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Professor Named ITE Fellow for Contributions to Improving Mobility Safety

Drivers view of Farm Lane, with a car in the turn lane and a train passing over the road.

MSU Foundation professor Peter Savolainen has been named a Fellow of the Institute of Transportation Engineers, or ITE, for his ongoing contributions and leadership in improving mobility and transportation safety around the world.

Headshot of Peter Savolainen. He is wearing glasses and a suit and tie.

Peter Savolainen named an ITE Fellow for ongoing contributions to improving mobility safety around the world.

Savolainen is a professor and associate chair for graduate studies in the Department of Civil and Environmental Engineering, or CEE, and adviser to the ITE student chapter at MSU. He is the current vice chair of the ITE Education Council and recently completed service on the ITE Professional Development Committee.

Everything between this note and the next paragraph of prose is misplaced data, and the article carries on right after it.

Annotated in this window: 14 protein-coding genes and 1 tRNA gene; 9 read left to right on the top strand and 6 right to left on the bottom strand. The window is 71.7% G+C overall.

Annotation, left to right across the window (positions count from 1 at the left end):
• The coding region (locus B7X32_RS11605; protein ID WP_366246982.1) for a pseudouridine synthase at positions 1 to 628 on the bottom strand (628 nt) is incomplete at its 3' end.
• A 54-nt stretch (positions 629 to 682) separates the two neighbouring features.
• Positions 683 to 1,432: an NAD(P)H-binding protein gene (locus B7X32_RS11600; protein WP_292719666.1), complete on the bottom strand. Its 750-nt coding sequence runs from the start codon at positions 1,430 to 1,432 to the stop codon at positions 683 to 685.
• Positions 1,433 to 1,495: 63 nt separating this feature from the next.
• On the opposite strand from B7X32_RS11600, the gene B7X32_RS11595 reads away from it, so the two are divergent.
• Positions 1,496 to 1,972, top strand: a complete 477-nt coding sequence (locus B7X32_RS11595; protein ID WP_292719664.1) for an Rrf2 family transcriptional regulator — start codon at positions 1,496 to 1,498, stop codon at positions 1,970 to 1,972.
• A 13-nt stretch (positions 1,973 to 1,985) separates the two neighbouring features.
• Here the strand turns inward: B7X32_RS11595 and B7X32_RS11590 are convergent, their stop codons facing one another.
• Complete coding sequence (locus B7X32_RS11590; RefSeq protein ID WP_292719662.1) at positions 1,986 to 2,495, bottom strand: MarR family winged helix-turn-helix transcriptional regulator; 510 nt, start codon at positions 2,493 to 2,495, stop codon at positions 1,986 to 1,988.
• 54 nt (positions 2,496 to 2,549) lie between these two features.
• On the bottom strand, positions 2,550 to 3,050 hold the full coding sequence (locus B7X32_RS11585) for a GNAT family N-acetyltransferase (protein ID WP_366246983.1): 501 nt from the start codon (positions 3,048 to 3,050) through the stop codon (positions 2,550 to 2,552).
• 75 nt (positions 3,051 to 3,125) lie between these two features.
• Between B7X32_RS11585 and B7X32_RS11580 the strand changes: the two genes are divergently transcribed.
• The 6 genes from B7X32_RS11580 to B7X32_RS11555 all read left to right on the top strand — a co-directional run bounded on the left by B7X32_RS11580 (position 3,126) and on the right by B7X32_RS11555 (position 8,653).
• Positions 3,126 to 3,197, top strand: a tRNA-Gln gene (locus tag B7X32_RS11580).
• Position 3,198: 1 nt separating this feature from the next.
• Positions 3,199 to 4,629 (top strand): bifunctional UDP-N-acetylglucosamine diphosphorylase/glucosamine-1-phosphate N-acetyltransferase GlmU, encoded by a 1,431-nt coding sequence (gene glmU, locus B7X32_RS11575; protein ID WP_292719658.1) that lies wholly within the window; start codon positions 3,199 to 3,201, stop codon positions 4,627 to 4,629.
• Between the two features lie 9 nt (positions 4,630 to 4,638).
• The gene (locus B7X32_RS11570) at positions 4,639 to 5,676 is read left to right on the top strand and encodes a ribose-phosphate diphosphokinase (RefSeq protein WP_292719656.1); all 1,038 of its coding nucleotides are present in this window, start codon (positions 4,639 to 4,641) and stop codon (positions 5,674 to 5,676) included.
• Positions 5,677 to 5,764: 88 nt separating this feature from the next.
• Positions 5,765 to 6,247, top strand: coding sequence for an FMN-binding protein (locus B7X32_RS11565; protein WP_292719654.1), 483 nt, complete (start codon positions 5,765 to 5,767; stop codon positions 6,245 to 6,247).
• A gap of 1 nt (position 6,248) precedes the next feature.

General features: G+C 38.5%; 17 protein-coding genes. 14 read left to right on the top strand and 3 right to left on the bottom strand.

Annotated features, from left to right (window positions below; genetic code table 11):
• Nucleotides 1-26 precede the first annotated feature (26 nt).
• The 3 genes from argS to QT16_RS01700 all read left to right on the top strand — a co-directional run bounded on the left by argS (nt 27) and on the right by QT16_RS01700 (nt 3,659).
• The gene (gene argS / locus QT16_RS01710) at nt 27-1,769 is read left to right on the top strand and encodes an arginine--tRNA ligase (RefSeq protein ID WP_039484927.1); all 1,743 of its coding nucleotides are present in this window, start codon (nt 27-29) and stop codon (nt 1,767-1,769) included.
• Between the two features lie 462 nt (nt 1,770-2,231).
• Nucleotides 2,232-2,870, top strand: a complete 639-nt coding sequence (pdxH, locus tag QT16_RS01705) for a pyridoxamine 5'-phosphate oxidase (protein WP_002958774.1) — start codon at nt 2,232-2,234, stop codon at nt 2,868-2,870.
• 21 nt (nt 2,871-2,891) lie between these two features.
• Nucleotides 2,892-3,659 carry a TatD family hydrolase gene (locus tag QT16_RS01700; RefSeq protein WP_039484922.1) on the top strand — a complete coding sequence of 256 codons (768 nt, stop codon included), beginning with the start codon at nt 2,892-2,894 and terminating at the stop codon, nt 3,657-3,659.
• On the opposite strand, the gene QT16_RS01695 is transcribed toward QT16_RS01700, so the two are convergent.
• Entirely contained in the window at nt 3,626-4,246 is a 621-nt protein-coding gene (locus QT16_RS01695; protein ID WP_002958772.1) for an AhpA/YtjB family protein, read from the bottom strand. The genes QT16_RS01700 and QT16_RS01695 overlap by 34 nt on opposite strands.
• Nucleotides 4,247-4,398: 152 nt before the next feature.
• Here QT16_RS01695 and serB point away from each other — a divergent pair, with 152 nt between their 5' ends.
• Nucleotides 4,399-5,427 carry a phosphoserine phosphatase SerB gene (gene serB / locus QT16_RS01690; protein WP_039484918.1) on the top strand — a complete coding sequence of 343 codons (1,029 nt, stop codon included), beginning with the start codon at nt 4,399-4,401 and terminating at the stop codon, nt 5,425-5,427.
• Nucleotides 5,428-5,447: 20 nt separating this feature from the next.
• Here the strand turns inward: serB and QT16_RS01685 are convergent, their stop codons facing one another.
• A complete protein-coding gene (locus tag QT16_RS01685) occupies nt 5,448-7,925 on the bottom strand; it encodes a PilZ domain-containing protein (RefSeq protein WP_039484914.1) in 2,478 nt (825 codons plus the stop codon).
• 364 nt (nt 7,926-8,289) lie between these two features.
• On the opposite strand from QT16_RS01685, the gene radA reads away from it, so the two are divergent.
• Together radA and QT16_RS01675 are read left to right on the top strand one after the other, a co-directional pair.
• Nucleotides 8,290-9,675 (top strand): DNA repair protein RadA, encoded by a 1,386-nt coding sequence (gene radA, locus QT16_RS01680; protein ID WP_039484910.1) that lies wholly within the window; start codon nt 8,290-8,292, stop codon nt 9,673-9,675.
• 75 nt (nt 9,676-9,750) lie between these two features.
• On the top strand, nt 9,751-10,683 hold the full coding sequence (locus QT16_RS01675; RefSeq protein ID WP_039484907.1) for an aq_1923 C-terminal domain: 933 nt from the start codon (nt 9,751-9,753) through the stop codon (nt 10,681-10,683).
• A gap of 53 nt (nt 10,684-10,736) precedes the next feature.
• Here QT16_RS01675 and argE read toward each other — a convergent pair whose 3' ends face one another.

He came to MSU in 2018 from Iowa State University. He was a member of the civil and environmental engineering faculty at Wayne State University from 2006 to 2014.

Neeraj Buch, chairperson of the CEE department, said the Fellow designation acknowledges Savolainen’s many professional accomplishments through the years.

“Being elevated to the grade of ITE Fellow is a recognition of Dr. Savolainen’s technical contribution to the field of transportation engineering,” Buch said. “This honor also recognizes his leadership in the field.”

As a transportation engineer, Savolainen examines the fundamental nature of road user behavior. His research examines how drivers alter their behavior in response to changes in the roadway environment such as speed limits, centerline and shoulder rumble strips and red-light-running cameras at signalized intersections.

His work has advanced fundamental knowledge related to roadway design, environmental factors and how in-vehicle distractions affect the risk of traffic crashes.

Savolainen has served as PI or co-PI on more than $18 million of externally funded research through competitive grant awards from agencies including the National Science Foundation, the National Highway Traffic Safety Administration, the Federal Highway Administration and various state departments of transportation.

Founded in 1930, ITE represents nearly 16,000 transportation professionals in more than 90 countries to improve mobility and safety for all transportation system users and helps build smart and livable communities.

Patricia Mroczek via MSU Today

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